Yesterday, former Texas governor Rick Perry became the first candidate to drop out of the Republican presidential derby.
Roger Simon has offered the last word on the Perry candidacy:
But more importantly, it makes me think about how our presidential election system actually works. Does it get us the best man or woman? Does it even come close? It’s not only because I know Rick Perry that I suspect he might have made one of the better — perhaps even the best — presidents of all those running in both parties.
Of course, no one could possibly know the truth about these things. No one. All we have is our guesses. But it is clear that in this year of the non-pro, voters were not excited by the record of a man who was governor of one of our largest states for fourteen years, a period during which that one state, Texas, generated more than a third of the nation’s private-sector jobs.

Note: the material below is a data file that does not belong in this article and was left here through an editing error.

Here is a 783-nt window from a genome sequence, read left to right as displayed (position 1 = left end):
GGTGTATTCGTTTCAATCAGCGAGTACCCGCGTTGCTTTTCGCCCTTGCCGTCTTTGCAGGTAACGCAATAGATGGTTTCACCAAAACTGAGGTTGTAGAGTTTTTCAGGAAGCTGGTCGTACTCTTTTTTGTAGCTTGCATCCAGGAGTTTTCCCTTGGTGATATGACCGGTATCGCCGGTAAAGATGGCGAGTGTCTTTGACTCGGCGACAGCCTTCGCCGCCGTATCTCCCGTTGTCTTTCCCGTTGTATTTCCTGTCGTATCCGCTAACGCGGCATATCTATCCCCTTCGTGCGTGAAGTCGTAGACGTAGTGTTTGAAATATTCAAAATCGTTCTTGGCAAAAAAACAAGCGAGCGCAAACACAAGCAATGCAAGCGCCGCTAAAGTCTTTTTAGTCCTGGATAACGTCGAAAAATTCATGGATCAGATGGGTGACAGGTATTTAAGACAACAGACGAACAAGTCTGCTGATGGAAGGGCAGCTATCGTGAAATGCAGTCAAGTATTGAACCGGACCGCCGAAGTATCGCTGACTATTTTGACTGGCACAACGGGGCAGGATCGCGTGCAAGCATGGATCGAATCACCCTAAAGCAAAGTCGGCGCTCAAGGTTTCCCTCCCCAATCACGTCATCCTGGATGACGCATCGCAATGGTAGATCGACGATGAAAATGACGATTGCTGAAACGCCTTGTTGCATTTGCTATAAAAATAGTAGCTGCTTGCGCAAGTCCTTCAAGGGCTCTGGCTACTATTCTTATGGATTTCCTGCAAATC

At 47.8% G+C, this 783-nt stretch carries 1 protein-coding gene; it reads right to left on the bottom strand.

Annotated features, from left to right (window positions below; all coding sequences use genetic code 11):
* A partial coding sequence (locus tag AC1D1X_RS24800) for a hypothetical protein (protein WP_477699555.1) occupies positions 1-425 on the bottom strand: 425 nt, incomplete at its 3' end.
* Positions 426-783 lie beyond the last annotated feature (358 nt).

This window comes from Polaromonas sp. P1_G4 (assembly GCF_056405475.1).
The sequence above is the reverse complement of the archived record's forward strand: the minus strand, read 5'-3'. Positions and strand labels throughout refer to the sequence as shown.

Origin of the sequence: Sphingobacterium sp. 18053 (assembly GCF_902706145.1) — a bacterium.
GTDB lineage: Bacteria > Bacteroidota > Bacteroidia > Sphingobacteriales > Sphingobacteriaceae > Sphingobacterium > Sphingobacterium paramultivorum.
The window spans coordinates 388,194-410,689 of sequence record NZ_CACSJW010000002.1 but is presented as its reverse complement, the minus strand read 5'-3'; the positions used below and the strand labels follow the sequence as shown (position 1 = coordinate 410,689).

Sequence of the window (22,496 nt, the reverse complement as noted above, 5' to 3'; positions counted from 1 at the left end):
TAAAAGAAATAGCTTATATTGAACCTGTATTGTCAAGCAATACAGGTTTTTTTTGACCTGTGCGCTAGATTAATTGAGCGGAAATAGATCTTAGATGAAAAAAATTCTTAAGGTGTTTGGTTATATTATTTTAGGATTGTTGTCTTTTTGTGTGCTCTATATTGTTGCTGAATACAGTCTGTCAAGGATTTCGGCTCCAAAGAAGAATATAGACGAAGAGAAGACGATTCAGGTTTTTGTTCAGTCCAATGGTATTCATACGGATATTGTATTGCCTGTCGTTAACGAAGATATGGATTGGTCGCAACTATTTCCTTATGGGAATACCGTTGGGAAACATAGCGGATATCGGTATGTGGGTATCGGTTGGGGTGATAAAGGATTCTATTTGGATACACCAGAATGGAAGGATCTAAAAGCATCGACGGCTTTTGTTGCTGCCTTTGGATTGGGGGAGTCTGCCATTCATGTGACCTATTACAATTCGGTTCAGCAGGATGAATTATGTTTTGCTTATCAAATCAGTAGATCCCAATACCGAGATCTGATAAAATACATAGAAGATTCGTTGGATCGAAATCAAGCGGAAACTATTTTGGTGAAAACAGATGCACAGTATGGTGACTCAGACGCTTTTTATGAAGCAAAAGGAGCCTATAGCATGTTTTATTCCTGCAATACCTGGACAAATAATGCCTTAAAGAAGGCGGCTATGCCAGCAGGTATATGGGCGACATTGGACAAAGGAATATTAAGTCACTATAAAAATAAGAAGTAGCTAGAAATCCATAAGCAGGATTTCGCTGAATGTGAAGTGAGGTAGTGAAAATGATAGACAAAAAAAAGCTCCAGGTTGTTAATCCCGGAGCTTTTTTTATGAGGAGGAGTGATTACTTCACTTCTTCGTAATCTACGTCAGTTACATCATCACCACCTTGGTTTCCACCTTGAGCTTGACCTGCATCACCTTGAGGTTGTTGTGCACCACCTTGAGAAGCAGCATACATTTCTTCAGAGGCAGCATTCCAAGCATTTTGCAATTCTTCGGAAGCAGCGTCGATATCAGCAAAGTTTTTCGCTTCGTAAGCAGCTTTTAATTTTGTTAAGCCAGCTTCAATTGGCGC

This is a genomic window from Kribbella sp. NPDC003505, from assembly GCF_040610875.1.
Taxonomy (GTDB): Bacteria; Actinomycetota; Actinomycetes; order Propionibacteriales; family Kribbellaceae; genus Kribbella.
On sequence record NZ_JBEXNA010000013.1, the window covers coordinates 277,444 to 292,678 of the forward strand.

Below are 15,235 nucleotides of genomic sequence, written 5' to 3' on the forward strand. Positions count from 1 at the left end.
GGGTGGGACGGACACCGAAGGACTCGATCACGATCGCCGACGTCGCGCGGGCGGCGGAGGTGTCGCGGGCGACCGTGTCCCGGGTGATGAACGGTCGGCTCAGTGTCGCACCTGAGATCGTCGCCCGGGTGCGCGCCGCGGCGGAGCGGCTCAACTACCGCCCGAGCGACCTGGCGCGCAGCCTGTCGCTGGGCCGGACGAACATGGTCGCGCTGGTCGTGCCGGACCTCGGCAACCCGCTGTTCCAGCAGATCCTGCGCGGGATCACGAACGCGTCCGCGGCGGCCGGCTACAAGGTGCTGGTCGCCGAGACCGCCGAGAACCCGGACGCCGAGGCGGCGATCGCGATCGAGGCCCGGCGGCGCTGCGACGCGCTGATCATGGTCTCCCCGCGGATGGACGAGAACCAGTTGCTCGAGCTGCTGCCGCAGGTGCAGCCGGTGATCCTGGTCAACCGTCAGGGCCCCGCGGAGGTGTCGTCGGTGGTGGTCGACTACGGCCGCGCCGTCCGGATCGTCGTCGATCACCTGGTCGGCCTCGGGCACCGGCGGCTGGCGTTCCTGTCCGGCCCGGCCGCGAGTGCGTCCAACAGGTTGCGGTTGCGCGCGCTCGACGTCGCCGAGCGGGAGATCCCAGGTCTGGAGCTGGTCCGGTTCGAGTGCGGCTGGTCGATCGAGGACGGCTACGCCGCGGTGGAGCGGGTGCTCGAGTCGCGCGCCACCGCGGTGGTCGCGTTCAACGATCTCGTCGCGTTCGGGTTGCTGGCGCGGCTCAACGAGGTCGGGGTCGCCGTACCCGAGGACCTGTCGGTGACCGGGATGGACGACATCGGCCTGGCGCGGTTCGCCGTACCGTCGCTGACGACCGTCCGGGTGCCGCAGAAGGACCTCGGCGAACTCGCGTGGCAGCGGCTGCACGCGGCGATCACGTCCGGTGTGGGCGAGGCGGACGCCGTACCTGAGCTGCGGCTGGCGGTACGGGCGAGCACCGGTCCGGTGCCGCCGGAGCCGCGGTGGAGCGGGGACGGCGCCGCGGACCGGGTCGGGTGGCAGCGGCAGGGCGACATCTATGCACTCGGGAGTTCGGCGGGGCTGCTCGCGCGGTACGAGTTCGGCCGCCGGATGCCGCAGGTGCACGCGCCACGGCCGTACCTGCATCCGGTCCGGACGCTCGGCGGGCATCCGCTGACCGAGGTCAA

Maybe that says more about us than it does about Rick Perry.
Astonishingly, Republican voters seem no longer to care about track record. They no longer care about accomplishments or achievements. Republican voters are agog over Donald Trump's record of job creation, record he continually touts, while failing to notice that he has never been a government official and has never run policies that have produced economic growth or job creation.
Republican voters believe that because Trump has built buildings and a skating rink in Central Park, he will naturally know how to run the American government and how to conduct fiscal policy. And they are confident that all of those Trump has insulted and vilified will naturally accept him as their leader and will bow to his demands.
Surely, Perry suffered the fallout of his ill-conceived 2012 presidential campaign. And yet, he has apparently lost for not being sufficiently entertaining… and for having had the temerity to criticize the great Trump.